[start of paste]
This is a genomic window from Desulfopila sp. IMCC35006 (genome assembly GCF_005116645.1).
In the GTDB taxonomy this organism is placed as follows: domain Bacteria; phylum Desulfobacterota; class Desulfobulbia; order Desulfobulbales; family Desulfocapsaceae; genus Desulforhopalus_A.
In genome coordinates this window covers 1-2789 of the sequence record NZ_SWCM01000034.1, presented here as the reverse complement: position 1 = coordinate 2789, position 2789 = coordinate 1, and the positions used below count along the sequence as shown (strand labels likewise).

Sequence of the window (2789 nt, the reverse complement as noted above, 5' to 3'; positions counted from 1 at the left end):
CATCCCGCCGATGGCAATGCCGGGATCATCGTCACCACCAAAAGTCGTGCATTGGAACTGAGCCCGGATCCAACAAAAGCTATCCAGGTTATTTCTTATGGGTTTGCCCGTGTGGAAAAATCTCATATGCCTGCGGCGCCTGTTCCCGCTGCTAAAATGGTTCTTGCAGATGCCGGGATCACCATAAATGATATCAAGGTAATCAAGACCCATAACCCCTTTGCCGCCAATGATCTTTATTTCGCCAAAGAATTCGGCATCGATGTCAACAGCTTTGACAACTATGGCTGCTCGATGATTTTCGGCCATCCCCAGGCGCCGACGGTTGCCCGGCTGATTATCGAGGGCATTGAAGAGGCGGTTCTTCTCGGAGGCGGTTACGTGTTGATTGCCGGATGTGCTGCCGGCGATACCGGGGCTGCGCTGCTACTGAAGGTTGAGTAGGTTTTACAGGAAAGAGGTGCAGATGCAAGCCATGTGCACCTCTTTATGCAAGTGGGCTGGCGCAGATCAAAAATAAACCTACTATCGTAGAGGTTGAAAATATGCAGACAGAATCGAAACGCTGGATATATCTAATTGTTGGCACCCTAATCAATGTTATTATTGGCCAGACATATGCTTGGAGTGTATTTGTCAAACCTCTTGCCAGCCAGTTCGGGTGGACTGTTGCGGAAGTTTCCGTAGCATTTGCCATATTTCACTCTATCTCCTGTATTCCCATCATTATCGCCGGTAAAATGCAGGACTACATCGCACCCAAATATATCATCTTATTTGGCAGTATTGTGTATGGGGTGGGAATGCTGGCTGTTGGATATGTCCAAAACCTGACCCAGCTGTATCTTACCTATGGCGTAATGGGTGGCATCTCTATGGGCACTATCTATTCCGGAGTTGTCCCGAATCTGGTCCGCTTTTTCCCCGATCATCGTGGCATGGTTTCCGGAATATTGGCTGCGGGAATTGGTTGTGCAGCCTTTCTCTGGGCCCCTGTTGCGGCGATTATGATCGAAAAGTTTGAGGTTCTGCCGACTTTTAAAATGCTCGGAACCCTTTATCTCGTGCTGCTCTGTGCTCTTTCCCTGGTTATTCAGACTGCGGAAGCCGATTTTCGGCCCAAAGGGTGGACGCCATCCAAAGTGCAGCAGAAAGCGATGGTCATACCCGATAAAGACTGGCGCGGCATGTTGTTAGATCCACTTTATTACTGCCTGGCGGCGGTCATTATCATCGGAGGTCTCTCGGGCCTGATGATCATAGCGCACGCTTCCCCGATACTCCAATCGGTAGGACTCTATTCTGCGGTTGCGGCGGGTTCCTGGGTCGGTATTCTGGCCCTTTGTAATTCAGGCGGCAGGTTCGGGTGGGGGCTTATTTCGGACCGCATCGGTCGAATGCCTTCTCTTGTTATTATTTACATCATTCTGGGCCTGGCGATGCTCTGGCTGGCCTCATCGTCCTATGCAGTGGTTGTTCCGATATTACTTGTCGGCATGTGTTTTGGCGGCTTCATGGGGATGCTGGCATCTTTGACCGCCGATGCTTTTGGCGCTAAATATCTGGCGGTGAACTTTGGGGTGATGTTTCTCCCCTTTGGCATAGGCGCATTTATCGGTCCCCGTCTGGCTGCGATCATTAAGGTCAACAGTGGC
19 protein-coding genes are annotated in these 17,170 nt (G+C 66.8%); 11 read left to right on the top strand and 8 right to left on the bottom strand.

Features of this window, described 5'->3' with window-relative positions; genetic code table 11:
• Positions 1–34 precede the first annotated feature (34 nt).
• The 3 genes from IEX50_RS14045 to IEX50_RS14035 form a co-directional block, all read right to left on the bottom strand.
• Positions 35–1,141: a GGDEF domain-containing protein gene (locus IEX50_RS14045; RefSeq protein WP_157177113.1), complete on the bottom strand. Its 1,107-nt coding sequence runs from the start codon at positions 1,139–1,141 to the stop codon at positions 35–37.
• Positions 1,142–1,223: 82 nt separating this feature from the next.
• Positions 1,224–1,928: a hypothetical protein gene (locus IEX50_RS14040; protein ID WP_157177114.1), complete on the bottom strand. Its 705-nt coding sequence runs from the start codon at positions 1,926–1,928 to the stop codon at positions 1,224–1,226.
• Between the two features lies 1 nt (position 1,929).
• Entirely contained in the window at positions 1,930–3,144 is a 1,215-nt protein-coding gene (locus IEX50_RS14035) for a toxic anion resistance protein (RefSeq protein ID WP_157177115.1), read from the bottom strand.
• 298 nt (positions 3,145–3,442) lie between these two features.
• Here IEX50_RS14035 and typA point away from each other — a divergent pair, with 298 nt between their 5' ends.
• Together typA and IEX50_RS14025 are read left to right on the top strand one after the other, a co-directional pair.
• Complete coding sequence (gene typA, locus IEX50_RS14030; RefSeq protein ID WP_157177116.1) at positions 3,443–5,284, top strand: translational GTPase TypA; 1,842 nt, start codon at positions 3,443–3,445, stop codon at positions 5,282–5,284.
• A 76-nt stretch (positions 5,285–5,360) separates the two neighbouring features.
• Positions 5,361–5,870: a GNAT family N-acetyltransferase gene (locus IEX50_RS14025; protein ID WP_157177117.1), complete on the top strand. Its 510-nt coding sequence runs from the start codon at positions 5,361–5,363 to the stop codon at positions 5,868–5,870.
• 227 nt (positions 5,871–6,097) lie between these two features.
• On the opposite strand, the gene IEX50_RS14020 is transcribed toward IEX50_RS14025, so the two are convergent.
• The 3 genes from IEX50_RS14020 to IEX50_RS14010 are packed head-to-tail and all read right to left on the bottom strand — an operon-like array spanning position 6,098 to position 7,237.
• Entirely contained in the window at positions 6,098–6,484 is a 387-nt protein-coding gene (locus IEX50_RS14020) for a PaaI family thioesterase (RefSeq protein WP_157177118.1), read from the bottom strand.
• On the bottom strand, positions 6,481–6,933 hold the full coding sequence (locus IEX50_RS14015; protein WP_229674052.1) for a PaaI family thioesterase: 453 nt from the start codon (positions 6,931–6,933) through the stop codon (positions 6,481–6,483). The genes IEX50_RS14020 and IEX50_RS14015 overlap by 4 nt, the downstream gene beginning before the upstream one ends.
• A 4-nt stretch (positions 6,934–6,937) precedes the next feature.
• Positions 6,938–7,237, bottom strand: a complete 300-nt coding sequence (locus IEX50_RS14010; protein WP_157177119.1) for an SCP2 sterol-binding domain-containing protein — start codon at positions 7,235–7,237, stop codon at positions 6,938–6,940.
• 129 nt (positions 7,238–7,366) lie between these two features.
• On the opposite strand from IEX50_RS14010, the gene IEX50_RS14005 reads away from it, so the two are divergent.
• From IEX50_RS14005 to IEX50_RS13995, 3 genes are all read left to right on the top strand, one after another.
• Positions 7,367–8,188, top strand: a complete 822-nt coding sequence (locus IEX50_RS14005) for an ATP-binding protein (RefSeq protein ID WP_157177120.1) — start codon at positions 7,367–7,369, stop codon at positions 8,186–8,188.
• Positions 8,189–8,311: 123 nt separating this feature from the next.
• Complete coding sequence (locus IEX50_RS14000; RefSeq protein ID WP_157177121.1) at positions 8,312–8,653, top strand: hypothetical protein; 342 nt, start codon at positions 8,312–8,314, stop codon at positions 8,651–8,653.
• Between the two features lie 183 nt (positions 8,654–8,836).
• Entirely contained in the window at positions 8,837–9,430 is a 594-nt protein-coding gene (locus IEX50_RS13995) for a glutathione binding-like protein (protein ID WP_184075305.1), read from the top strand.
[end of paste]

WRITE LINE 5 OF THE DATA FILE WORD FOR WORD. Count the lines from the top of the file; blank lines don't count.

CATCCCGCCGATGGCAATGCCGGGATCATCGTCACCACCAAAAGTCGTGCATTGGAACTGAGCCCGGATCCAACAAAAGCTATCCAGGTTATTTCTTATGGGTTTGCCCGTGTGGAAAAATCTCATATGCCTGCGGCGCCTGTTCCCGCTGCTAAAATGGTTCTTGCAGATGCCGGGATCACCATAAATGATATCAAGGTAATCAAGACCCATAACCCCTTTGCCGCCAATGATCTTTATTTCGCCAAAGAATTCGGCATCGATGTCAACAGCTTTGACAACTATGGCTGCTCGATGATTTTCGGCCATCCCCAGGCGCCGACGGTTGCCCGGCTGATTATCGAGGGCATTGAAGAGGCGGTTCTTCTCGGAGGCGGTTACGTGTTGATTGCCGGATGTGCTGCCGGCGATACCGGGGCTGCGCTGCTACTGAAGGTTGAGTAGGTTTTACAGGAAAGAGGTGCAGATGCAAGCCATGTGCACCTCTTTATGCAAGTGGGCTGGCGCAGATCAAAAATAAACCTACTATCGTAGAGGTTGAAAATATGCAGACAGAATCGAAACGCTGGATATATCTAATTGTTGGCACCCTAATCAATGTTATTATTGGCCAGACATATGCTTGGAGTGTATTTGTCAAACCTCTTGCCAGCCAGTTCGGGTGGACTGTTGCGGAAGTTTCCGTAGCATTTGCCATATTTCACTCTATCTCCTGTATTCCCATCATTATCGCCGGTAAAATGCAGGACTACATCGCACCCAAATATATCATCTTATTTGGCAGTATTGTGTATGGGGTGGGAATGCTGGCTGTTGGATATGTCCAAAACCTGACCCAGCTGTATCTTACCTATGGCGTAATGGGTGGCATCTCTATGGGCACTATCTATTCCGGAGTTGTCCCGAATCTGGTCCGCTTTTTCCCCGATCATCGTGGCATGGTTTCCGGAATATTGGCTGCGGGAATTGGTTGTGCAGCCTTTCTCTGGGCCCCTGTTGCGGCGATTATGATCGAAAAGTTTGAGGTTCTGCCGACTTTTAAAATGCTCGGAACCCTTTATCTCGTGCTGCTCTGTGCTCTTTCCCTGGTTATTCAGACTGCGGAAGCCGATTTTCGGCCCAAAGGGTGGACGCCATCCAAAGTGCAGCAGAAAGCGATGGTCATACCCGATAAAGACTGGCGCGGCATGTTGTTAGATCCACTTTATTACTGCCTGGCGGCGGTCATTATCATCGGAGGTCTCTCGGGCCTGATGATCATAGCGCACGCTTCCCCGATACTCCAATCGGTAGGACTCTATTCTGCGGTTGCGGCGGGTTCCTGGGTCGGTATTCTGGCCCTTTGTAATTCAGGCGGCAGGTTCGGGTGGGGGCTTATTTCGGACCGCATCGGTCGAATGCCTTCTCTTGTTATTATTTACATCATTCTGGGCCTGGCGATGCTCTGGCTGGCCTCATCGTCCTATGCAGTGGTTGTTCCGATATTACTTGTCGGCATGTGTTTTGGCGGCTTCATGGGGATGCTGGCATCTTTGACCGCCGATGCTTTTGGCGCTAAATATCTGGCGGTGAACTTTGGGGTGATGTTTCTCCCCTTTGGCATAGGCGCATTTATCGGTCCCCGTCTGGCTGCGATCATTAAGGTCAACAGTGGC